Then after about 6 “boring” releases following the NSX, they unleashed the S2000. A hardcore driver’s car. A Honda with RWD and a habit for being snappy? Enthusiasts rejoiced and salivated at a new decade of Hondas that were more like this. But no. They went back to mainstream stuff again.
They constantly follow a similar pattern - for every S2000-esque curveball release, there’s a fleet of strict segment-based designs for years on end. And then after you’ve almost given up on Honda something unique/weird/wild comes out without a follow-up for a while after. The cycle continues. I mean, they also have crazy robot tech and made the Honda Jet too! Honda just releases very predictable and well made products one after the other until they drop some weird thing that makes everyone stop in their tracks and ask "what in the???".
Even something less extreme like the Ridgeline was still out of nowhere when Honda just decided to make a unibody truck with a trunk under the bed. Then RIGHT back to a new CRV, Odyssey and Fit.
They do it in motorcycles as well, perhaps even more blatantly predictable in their routine. They tend to have the steadfast markets covered, but occasionally they create something entirely new or unique. They routinely (like their cars) have an offering in most mainstream segments that is slightly underpowered but dead reliable and usually the choice you’d make for anyone who asked for a good choice but not always what you dream about yourself. Then, every few years they come out with some of the most innovative, unique and wild motorcycles ever. In the past 20 years, the list of most “out there” new releases is littered with Honda more than anyone else combined.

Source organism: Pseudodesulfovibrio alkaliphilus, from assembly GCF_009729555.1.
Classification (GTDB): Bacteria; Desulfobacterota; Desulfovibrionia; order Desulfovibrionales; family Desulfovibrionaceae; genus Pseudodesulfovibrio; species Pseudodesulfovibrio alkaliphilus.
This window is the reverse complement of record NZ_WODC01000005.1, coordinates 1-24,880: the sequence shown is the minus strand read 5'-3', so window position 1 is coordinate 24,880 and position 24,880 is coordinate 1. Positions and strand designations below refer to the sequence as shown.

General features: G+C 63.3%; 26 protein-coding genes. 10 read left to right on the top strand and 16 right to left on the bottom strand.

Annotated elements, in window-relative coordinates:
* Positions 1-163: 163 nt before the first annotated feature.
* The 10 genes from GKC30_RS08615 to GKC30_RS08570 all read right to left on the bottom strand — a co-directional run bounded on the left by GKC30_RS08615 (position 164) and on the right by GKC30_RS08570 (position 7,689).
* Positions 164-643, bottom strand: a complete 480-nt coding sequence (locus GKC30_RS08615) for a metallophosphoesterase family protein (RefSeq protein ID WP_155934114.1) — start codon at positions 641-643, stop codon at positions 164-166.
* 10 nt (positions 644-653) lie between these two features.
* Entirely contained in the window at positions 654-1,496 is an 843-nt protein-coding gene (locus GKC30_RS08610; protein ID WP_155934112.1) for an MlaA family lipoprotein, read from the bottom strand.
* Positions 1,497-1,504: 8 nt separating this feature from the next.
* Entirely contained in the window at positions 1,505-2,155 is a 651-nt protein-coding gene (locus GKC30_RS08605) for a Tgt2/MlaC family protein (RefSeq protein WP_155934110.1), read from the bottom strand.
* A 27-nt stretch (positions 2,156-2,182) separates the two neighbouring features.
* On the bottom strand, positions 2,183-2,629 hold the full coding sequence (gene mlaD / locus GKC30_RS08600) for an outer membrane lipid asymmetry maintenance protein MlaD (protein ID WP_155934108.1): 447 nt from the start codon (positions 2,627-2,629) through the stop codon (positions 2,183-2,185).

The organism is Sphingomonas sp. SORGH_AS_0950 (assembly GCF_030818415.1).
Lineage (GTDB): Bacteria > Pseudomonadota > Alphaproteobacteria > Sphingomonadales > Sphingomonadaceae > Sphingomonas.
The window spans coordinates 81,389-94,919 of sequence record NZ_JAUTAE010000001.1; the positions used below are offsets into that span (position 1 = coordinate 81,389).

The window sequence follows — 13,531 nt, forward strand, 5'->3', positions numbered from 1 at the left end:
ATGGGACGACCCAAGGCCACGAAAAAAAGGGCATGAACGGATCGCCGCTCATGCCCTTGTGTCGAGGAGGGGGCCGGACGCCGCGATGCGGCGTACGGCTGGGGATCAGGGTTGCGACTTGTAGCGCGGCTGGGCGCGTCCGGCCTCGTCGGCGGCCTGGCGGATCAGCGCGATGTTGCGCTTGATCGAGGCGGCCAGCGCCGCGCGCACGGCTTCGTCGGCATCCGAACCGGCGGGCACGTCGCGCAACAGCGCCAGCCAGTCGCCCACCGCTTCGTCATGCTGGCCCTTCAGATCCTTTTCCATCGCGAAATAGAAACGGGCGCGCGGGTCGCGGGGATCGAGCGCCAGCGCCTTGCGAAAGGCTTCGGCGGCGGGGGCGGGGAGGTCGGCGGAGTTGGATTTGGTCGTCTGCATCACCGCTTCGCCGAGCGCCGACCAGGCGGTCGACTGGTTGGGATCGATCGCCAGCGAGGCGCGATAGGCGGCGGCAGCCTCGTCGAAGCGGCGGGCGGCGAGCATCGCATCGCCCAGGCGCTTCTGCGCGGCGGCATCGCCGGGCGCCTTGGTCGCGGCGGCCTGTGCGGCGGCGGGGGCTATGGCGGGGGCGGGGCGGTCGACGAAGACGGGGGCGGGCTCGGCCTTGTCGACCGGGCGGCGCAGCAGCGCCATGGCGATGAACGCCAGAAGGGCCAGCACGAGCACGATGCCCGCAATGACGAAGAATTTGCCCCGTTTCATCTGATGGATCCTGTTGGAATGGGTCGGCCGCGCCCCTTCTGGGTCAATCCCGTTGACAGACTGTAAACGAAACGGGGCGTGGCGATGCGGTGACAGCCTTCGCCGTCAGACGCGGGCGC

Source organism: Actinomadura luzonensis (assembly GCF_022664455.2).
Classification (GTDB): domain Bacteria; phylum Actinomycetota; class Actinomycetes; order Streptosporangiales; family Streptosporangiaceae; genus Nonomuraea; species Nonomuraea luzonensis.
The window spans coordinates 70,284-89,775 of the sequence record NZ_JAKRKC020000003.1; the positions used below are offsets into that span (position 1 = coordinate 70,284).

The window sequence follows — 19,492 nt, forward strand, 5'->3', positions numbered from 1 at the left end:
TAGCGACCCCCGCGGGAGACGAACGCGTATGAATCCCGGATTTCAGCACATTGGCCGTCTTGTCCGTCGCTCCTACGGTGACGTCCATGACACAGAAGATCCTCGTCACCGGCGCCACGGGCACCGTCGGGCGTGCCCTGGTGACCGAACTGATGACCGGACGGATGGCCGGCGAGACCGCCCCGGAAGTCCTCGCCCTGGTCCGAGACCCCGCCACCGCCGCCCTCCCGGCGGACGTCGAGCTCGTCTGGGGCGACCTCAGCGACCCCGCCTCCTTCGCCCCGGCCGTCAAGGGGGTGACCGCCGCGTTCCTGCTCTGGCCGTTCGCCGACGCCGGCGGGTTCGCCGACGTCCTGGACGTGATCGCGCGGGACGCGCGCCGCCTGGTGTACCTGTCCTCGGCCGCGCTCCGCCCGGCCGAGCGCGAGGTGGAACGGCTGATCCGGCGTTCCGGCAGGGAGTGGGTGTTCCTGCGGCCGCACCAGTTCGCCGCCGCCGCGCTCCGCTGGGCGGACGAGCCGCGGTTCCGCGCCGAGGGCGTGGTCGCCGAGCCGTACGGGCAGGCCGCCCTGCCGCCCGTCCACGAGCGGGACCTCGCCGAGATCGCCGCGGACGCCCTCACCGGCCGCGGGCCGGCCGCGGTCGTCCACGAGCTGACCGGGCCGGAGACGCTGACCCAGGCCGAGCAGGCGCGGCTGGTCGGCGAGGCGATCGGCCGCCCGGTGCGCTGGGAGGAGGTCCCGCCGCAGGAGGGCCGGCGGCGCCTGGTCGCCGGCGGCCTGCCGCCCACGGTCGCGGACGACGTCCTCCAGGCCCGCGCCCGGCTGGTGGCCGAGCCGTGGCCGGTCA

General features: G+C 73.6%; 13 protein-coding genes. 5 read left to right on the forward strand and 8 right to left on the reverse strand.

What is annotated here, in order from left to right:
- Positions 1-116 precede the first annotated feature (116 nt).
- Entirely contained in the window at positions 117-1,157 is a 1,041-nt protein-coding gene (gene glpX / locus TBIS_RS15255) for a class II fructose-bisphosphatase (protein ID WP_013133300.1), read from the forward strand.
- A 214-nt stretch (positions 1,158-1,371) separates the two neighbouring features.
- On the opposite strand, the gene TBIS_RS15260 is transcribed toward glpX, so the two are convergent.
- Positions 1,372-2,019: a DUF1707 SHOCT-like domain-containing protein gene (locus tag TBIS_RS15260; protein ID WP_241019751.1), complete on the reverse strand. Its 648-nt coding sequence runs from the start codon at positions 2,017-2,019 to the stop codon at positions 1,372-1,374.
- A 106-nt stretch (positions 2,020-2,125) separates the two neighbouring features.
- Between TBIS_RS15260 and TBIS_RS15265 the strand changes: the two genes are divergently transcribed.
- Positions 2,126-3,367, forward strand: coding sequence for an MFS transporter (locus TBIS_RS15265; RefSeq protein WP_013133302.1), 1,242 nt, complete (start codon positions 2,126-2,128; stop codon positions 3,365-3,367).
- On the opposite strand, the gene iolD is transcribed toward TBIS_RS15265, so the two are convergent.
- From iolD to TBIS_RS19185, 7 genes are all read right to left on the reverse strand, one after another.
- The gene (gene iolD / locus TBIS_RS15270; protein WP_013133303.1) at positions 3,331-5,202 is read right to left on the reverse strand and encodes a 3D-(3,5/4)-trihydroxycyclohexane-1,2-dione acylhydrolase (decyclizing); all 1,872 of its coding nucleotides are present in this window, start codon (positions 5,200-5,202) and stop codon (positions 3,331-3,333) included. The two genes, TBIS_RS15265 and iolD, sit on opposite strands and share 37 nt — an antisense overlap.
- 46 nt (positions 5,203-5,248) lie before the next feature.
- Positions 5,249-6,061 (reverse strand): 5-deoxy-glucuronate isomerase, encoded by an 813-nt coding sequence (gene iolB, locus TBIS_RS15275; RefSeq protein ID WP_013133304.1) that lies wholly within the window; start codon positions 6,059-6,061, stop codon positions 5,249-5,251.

In all honestly, I have never looked up the ratio. I call it Honda’s 6:1 because that’s about what it feels like, but the number doesn’t matter - what matters is that Honda keeps it real. They are indeed mainstream reliable transportation, but at their core they are innovators who never stop trying to invent something new that people need or want that isn’t available to them in one way or another.
But occasionally they pop their heads up from mainstream to give us a Civic Type R, a VFR motorcycle (a V-4 engine with VTEC - I’m absolutely serious), a hybrid supercar in the NSX or the first ever DCT on a motorcycle which honestly they’ve been doing for a decade already and nearly perfected it when I tried a new Goldwing last summer.
Honda does 6 for them, 1 for themselves. The quirky releases are the indie films Honda makes for us passionate enthusiasts. They have ZERO financial need to do this, and in some cases I’m sure these oddball releases are a loss leader and I absolutely love them for occasionally doing it.
Honestly, I can’t wait to see what the next one will be.
I write and I know things. I am also the resident motorcycle expert at Everyday Driver - check out the Cycle Report - www.thecyclereport.com - on our YouTube channel. The views and opinions expressed here are my own and may not align with the founders of Everyday Driver.